The story is told through the memoirs Benjamin wrote down and kept for years, discovered much later by his future daughter Caroline (Julia Ormond) in New Orleans. There is an effort to contrast that city in the "Roaring Twenties" with the Hurricane Katrina reality of today, but the transition comes off as irritating and largely beside the point.

As Benjamin progresses in life, he is stuck with the psyche of a young adult. His father reunites with him and introduces him to an adult world of brothels and bars. Benjamin then meets a sailor and tattoo artist named Captain Mike (Jared Harris) who shows him the ropes on his small tugboat. On one of their many journeys at sea, the ship weighs anchor in Murmansk in the Soviet Union.

Here we meet Elizabeth Abbott (Tilda Swinton), the bored wife of a British diplomat and spy. The narration tells us that "the most interesting things happen in a hotel lobby," and of course, Elizabeth and Benjamin have a brief though memorable affair. However, David Fincher never allows the audience to see what makes Elizabeth so fascinating to Benjamin. They meet at a table, she talks about her husband being a diplomat, she complains about the hot tea and then all we see is montage of her conversing with Benjamin late into the night. What they are talking about, we never find out. So goes another life "experience" that doesn't reveal much about either character.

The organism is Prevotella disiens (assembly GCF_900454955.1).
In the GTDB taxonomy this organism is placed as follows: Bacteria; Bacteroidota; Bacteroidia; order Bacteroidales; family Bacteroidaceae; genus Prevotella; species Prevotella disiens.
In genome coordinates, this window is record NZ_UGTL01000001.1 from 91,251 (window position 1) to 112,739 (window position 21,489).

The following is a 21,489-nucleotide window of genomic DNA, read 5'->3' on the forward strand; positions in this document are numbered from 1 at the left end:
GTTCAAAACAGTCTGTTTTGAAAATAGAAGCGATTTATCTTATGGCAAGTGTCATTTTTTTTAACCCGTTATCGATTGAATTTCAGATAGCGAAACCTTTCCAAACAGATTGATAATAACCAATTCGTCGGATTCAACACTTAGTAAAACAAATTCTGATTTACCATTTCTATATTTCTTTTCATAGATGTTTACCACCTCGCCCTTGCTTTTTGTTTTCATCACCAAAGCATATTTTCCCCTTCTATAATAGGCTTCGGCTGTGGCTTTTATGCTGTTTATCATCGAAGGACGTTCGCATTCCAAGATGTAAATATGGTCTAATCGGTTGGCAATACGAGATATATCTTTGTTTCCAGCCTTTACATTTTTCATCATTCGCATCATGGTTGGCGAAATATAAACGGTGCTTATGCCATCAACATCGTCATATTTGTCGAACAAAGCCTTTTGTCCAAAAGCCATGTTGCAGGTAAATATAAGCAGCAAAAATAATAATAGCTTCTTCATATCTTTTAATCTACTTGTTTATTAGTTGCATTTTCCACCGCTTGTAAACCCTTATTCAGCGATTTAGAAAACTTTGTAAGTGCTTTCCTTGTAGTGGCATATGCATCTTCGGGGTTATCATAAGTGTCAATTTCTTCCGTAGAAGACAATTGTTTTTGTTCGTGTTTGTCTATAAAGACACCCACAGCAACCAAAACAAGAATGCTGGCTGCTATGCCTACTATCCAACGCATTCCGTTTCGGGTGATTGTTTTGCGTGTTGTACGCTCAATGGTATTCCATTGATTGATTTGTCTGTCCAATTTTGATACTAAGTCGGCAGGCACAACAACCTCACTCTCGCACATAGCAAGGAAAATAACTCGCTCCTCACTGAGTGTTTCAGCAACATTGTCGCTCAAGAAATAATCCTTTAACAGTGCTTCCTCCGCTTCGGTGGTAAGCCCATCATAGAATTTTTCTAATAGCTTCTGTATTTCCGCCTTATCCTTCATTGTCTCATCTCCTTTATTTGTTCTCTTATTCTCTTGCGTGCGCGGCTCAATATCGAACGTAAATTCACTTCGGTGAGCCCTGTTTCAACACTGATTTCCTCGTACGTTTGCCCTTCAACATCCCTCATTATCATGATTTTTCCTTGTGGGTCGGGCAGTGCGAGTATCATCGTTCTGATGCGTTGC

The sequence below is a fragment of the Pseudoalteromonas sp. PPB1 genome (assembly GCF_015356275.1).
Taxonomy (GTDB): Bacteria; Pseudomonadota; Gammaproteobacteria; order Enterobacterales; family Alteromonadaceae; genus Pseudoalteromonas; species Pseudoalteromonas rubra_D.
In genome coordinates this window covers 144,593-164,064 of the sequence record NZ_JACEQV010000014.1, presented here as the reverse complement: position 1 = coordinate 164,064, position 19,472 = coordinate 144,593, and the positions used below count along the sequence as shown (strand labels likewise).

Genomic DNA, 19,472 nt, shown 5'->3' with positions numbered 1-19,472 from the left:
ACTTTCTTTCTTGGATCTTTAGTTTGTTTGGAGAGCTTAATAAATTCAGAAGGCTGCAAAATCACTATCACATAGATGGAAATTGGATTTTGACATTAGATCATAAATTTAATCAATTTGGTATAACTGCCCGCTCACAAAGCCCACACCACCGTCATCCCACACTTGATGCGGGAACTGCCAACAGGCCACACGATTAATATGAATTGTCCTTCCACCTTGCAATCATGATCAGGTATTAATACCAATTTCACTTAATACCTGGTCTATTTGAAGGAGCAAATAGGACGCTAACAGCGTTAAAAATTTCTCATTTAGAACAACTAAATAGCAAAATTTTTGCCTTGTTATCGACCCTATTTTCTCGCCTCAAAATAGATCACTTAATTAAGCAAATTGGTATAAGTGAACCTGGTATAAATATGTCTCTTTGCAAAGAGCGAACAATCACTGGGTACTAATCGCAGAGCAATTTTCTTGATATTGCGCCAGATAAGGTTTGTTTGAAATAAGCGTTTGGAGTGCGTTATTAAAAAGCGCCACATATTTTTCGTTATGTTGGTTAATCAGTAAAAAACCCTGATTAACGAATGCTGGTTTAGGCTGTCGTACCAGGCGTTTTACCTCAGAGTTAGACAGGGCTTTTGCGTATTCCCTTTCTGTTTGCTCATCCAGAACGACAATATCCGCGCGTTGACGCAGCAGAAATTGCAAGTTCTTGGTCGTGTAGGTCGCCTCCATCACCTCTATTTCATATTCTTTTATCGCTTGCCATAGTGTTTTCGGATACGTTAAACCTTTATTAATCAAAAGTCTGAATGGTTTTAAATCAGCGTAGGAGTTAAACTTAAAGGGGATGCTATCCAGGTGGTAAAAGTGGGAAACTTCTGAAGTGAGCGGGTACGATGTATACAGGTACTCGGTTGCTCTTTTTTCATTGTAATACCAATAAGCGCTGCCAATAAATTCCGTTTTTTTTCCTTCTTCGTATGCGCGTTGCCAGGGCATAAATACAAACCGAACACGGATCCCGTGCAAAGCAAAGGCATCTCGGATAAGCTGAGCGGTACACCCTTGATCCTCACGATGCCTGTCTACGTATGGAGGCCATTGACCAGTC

Eventually, the world is torn apart by the Second World War, and Captain Mike enlists his crew with the US Navy shortly after the bombing of Pearl Harbor. After a deadly encounter with a German U-boat, Benjamin barely returns home alive. If the events bring to mind another story about a quasi-handicapped man who goes to war and meets larger-than-life characters along the way, that's because the screenwriter Eric Roth also wrote the dreadful Forrest Gump. This would explain why many of the motifs are so similar. For example, in this film, the wandering feather is replaced by a hummingbird!